Wednesday, 5 August 2015


Yesterday, quite coincidentally, two of my colleagues sent me electronic communications and used the word bumf. (This is not a reflection of their opinion of my work, of course.) But what was interesting was that both of them mis-spelt it bumpf.

Bumf is a 'clipping' or shortening of the word bumfodder, and both used to mean 'toilet paper'. I always thought it was Dutch and have just this very moment discovered that it is not. It's dated back to 1889 and is given as 'British schoolboy slang'. This mis-spelling as bumpf might come from mixing up the two spellings: it can also be bumph.

Bum-fodder is three syllables, with the first two divided between the /m/ and the /f/. This is unremarkable: if you have an /m/ and an /f/ together in English, they're normally either side of a syllable boundary. Ham-fisted, chamfer and bumface are all other examples of this. But when it's shortened, it's just one syllable, so that single syllable ends in the consonant cluster /mf/. This is a bit unusual in English. Try and think of other words that end in this combination. There's a few, but they're rare. The OED has nymph, galumph, wumph, triumph and harrumph, among others. And they're all spelt with a 'ph'. I don't have an explanation of this spelling quirk (some come from Greek, which is where most of our 'ph' spellings come from, but not all). I can tell you why that rogue 'p' gets into bumpf though.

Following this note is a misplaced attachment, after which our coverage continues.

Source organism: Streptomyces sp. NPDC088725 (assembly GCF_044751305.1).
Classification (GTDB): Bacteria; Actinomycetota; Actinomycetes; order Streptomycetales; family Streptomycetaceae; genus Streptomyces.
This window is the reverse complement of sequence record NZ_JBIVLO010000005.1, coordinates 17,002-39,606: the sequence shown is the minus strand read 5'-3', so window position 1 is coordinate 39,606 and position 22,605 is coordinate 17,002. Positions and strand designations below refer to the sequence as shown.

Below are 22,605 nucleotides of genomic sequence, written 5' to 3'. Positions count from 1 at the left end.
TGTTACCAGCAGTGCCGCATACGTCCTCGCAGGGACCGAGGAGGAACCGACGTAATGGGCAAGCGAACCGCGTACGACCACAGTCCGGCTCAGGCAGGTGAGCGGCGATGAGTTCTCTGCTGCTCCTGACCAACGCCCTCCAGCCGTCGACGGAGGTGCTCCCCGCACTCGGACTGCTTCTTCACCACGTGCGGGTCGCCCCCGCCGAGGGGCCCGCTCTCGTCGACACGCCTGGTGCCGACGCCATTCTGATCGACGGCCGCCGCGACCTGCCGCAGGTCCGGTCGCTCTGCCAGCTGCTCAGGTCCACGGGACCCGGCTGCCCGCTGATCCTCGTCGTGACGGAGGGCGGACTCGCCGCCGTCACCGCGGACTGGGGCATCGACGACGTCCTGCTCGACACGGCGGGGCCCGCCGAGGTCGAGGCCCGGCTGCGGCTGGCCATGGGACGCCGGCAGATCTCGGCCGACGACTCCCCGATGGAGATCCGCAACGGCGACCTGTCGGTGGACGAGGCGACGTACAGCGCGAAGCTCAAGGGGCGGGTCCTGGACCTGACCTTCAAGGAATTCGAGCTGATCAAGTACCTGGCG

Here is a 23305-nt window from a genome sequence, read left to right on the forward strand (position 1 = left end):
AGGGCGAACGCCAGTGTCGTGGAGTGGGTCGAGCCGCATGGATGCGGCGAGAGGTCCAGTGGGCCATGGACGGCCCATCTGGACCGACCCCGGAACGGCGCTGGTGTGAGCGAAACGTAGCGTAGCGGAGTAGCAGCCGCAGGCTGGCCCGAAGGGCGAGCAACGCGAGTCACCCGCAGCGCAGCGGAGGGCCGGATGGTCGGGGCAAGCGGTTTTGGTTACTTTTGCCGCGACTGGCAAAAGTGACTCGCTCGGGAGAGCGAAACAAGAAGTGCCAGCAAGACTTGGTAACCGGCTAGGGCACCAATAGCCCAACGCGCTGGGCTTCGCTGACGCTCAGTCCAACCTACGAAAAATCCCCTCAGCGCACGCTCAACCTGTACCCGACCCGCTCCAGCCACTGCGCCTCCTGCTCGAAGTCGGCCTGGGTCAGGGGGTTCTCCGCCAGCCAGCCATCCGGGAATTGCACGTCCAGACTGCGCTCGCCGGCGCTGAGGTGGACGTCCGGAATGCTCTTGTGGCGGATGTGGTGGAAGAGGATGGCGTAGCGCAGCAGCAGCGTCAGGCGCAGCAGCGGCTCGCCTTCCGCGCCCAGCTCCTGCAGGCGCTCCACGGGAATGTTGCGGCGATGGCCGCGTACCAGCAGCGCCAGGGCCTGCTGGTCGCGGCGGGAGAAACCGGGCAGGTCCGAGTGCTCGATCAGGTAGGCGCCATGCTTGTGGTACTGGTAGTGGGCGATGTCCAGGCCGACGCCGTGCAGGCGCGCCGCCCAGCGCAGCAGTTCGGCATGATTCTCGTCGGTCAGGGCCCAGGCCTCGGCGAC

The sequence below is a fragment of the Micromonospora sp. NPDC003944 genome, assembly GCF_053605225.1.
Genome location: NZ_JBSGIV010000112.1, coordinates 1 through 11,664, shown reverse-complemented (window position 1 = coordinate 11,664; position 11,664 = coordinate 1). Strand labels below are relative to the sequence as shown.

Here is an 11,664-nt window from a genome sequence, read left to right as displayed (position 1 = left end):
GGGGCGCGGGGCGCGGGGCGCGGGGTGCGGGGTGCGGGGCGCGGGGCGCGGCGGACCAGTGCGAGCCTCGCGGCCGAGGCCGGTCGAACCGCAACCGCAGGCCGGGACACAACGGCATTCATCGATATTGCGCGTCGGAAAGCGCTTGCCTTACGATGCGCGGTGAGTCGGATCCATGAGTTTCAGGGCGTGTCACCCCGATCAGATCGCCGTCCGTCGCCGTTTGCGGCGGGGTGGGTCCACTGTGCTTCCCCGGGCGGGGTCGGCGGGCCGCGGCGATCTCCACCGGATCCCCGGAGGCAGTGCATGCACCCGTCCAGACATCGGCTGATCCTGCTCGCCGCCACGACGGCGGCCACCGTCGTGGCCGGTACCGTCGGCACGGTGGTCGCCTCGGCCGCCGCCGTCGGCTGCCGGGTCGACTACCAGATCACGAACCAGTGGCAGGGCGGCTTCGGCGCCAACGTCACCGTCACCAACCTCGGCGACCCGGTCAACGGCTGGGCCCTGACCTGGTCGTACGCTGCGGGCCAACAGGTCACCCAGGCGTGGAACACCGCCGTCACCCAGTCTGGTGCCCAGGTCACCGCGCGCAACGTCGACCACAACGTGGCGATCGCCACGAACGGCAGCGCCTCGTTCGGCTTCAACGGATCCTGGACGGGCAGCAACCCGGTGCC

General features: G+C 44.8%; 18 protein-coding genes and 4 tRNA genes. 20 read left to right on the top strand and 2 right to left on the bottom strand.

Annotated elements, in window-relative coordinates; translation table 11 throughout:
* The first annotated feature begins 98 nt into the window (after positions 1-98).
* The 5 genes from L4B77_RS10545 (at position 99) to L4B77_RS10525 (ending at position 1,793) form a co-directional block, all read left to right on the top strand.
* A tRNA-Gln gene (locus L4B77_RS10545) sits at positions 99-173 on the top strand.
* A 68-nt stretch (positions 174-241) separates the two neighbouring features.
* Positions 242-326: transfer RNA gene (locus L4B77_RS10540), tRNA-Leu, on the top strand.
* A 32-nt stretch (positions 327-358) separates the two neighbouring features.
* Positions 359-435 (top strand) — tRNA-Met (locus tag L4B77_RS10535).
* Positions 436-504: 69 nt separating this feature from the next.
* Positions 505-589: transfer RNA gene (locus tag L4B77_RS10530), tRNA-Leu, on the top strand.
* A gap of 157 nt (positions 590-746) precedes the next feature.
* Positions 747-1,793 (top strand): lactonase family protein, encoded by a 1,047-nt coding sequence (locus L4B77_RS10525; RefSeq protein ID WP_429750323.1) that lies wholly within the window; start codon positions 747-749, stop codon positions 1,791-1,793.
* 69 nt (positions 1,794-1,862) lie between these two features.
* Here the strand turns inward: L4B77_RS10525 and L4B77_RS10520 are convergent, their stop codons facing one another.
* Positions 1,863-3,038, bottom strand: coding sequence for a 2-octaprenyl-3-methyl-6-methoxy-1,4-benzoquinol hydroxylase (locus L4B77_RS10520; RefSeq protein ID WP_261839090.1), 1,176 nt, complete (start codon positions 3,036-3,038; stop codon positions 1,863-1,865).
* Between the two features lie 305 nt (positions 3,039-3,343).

Basically, /m/ and /f/ are very nearly as different as two sounds can be. This means that when we say them next to each other, we add in another sound that's halfway between them to make the transition a bit easier. /p/ is made with the same lip-shape as /m/, and the airflow is the same, but the vocal folds are like they are when we say /f/. This insertion of a sound is called 'epenthesis' and we do it all the time: adding a 'p' in 'hamster' is a famous one, showing that this isn't because the cluster comes at the end of the syllable. It only occasionally shows up in spelling mistakes (like bumpf or hampster), and this is a really cool insight into what we say and what we are aware of when we say it.

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